# Train PG Agent with Custom Networks to Control Discrete Double Integrator

This example shows how to train a policy gradient (PG) agent with baseline to control a discrete action space second-order dynamic system modeled in MATLAB®.

For more information on the basic PG agent with no baseline, see the example Train PG Agent to Balance Discrete Cart-Pole System.

### Fix Random Seed Generator to Improve Reproducibility

The example code may involve computation of random numbers at various stages such as initialization of the agent, creation of the actor and critic, resetting the environment during simulations, generating observations (for stochastic environments), generating exploration actions, and sampling min-batches of experiences for learning. Fixing the random number stream preserves the sequence of the random numbers every time you run the code and improves reproducibility of results. You will fix the random number stream at various locations in the example.

Fix the random number stream with the seed 0 and random number algorithm Mersenne twister. For more information on random number generation, see `rng`

.

`previousRngState = rng(0, "twister");`

The output previousRngState is a structure that contains information about the previous state of the stream. You will restore the state at the end of the example.

### Discrete Action Space Double Integrator MATLAB Environment

The reinforcement learning environment for this example is a second-order double integrator system with a gain and a discrete action space. The training goal is to control the position of a mass in the second-order system by applying a force input.

For this environment:

The mass starts at an initial position between –2 and 2 units.

The agent can apply one of three possible force values to the mass: -2, 0, or 2 N.

The observations from the environment are the position and velocity of the mass.

The episode terminates if the mass moves more than 5 m from the original position or if $\left|\mathit{x}\right|<0.01$.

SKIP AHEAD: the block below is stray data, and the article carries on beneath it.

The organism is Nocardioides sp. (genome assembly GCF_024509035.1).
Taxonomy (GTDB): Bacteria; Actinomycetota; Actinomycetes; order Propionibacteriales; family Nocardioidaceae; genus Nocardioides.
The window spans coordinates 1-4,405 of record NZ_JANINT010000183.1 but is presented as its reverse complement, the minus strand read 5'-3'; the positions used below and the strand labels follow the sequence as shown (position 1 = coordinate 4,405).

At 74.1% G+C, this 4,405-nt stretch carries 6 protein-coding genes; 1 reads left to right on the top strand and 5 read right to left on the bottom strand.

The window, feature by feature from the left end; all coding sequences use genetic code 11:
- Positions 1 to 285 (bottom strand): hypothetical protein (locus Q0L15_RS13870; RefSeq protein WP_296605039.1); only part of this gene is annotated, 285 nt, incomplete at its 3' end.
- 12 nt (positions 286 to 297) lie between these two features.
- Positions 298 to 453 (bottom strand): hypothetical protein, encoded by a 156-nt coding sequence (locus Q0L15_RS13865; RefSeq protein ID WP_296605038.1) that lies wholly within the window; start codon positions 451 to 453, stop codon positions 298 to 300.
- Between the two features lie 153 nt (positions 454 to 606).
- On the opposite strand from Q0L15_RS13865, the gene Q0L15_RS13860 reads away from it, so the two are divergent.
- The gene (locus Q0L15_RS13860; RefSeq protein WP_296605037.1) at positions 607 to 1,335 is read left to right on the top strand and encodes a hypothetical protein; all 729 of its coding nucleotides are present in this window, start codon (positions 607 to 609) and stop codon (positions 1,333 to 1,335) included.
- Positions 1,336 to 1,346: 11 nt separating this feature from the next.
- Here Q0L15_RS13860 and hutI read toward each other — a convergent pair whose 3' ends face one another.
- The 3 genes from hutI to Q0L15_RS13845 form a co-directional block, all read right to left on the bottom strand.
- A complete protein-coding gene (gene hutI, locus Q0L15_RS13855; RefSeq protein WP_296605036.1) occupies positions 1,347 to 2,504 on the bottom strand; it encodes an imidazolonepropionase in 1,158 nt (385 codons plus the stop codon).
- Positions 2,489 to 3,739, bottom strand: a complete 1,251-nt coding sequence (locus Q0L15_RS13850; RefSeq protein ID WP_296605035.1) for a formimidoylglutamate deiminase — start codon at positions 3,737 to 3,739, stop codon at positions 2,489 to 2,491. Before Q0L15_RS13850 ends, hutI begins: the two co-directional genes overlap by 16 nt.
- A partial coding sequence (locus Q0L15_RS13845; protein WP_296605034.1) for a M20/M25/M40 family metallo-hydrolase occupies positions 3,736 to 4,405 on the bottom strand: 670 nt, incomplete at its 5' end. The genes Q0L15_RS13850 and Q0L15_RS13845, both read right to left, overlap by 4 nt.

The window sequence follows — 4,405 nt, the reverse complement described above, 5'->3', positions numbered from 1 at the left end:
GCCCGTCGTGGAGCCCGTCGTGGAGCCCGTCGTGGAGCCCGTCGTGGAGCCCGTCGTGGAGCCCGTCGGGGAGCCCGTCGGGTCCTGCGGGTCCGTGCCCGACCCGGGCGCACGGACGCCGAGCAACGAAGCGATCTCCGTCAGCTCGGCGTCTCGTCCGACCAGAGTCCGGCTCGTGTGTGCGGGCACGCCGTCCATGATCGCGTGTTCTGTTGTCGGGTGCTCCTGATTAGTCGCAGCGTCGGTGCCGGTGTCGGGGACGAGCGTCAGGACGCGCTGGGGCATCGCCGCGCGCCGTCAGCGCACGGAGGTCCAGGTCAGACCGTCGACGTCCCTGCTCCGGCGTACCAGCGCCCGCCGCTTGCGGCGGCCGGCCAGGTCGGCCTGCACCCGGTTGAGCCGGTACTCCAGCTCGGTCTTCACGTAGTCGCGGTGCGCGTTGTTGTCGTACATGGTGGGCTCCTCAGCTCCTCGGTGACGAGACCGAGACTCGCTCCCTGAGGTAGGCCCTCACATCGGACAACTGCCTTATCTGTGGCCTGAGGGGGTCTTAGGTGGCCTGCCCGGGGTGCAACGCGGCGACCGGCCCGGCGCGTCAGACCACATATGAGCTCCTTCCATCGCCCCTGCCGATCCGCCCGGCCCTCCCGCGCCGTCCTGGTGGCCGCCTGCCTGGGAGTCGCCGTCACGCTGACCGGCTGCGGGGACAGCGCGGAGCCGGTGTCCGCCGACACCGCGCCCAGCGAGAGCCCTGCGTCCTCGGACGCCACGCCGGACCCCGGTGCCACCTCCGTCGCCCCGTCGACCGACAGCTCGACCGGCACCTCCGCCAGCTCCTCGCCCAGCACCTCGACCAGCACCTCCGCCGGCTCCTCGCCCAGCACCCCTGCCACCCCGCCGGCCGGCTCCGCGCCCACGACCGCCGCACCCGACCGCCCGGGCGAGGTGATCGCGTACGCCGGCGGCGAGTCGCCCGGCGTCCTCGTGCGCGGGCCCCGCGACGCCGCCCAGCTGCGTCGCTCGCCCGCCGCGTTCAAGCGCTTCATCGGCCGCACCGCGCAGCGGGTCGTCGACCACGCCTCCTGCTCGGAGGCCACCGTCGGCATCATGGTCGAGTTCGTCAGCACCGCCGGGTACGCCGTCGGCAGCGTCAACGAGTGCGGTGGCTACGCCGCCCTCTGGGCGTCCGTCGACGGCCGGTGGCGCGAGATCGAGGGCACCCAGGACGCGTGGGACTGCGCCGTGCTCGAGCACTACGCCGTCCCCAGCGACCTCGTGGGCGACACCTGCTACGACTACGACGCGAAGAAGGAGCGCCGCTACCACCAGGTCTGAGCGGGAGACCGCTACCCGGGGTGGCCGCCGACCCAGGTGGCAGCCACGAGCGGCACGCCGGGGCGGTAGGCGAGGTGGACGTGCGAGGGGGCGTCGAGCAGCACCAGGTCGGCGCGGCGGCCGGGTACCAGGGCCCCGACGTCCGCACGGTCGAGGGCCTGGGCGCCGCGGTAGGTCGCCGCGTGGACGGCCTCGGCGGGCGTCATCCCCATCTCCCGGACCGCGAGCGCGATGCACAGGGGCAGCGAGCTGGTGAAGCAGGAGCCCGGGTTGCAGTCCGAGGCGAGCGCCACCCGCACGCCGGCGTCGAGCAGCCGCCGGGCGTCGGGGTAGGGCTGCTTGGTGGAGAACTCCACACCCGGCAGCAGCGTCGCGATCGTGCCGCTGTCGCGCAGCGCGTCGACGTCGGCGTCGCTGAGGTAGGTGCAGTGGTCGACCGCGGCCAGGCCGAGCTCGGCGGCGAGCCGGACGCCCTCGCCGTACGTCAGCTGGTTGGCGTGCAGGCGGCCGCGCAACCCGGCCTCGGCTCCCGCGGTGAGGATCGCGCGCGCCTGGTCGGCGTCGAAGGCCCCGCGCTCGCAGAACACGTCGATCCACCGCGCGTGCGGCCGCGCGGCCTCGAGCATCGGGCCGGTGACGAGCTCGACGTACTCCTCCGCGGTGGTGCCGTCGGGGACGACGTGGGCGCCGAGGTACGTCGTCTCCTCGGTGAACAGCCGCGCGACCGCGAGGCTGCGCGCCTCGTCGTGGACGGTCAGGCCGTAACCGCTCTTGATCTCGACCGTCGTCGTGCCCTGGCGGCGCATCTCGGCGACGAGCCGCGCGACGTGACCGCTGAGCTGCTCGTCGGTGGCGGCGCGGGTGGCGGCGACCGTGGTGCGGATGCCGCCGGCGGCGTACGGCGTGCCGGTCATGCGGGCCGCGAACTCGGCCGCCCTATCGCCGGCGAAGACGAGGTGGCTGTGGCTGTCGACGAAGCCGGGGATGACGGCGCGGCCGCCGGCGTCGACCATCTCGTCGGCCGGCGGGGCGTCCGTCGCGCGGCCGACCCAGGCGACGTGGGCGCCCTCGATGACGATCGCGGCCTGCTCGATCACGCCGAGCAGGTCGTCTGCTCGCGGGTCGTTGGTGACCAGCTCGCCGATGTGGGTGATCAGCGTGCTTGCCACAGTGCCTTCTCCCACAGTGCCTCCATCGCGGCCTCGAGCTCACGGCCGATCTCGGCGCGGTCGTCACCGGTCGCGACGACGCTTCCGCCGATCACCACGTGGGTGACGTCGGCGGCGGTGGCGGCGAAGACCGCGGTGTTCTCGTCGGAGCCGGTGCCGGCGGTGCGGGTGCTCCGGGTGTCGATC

The reward ${\mathit{r}}_{\mathit{t}}$, provided at every time step, is a discretization of $\mathit{r}\left(\mathit{t}\right)$:

$$\mathit{r}\left(\mathit{t}\right)=-\left({\mathit{x}\left(\mathit{t}\right)}^{\prime}\text{\hspace{0.17em}}\mathit{Q}\text{\hspace{0.17em}}\mathit{x}\left(\mathit{t}\right)+{\mathit{u}\left(\mathit{t}\right)}^{\prime}\text{\hspace{0.17em}}\mathit{R}\text{\hspace{0.17em}}\mathit{u}\left(\mathit{t}\right)\right)$$

Here:

$\mathit{x}$ is the state vector of the mass.

$\mathit{u}$ is the force applied to the mass.

$\mathit{Q}$ is the weights on the control performance; $\mathit{Q}=\left[10\text{\hspace{0.17em}}0;0\text{\hspace{0.17em}}1\right]$.

$\mathit{R}$ is the weight on the control effort; $\mathit{R}=0.01$.

For more information on this model, see Load Predefined Control System Environments.

### Create Environment Object

Create a predefined environment interface for the pendulum.

`env = rlPredefinedEnv("DoubleIntegrator-Discrete")`

env = DoubleIntegratorDiscreteAction with properties: Gain: 1 Ts: 0.1000 MaxDistance: 5 GoalThreshold: 0.0100 Q: [2x2 double] R: 0.0100 MaxForce: 2 State: [2x1 double]

Obtain the observation and action information from the environment interface.

obsInfo = getObservationInfo(env); actInfo = getActionInfo(env);

### Create Actor With Custom Network

The actor network of the PG agent are initialized randomly. Fix the random number stream.

`rng(0, "twister");`

For policy gradient agents, the actor executes a stochastic policy, which for discrete action spaces is approximated by a discrete categorical actor. This actor must take the observation signal as input and return a probability for each action.

To approximate the policy within the actor, use a neural network. Define the network as an array of layer objects with one input (the observation) and one output (the action), and get the dimension of the observation space and the number of possible actions from the environment specification objects. For more information on creating a deep neural network value function representation, see Create Policies and Value Functions.

actorNet = [ featureInputLayer(obsInfo.Dimension(1)) fullyConnectedLayer(numel(actInfo.Elements)) ];

Convert to `dlnetwork`

and display the number of weights.

actorNet = dlnetwork(actorNet); summary(actorNet)

Initialized: true Number of learnables: 9 Inputs: 1 'input' 2 features

Create the actor representation using the neural network and the environment specification objects. For more information, see `rlDiscreteCategoricalActor`

.

actor = rlDiscreteCategoricalActor(actorNet,obsInfo,actInfo);

To return the probability distribution of the possible actions as a function of a random observation, and given the current network weights, use `evaluate`

.

prb = evaluate(actor,{rand(obsInfo.Dimension)})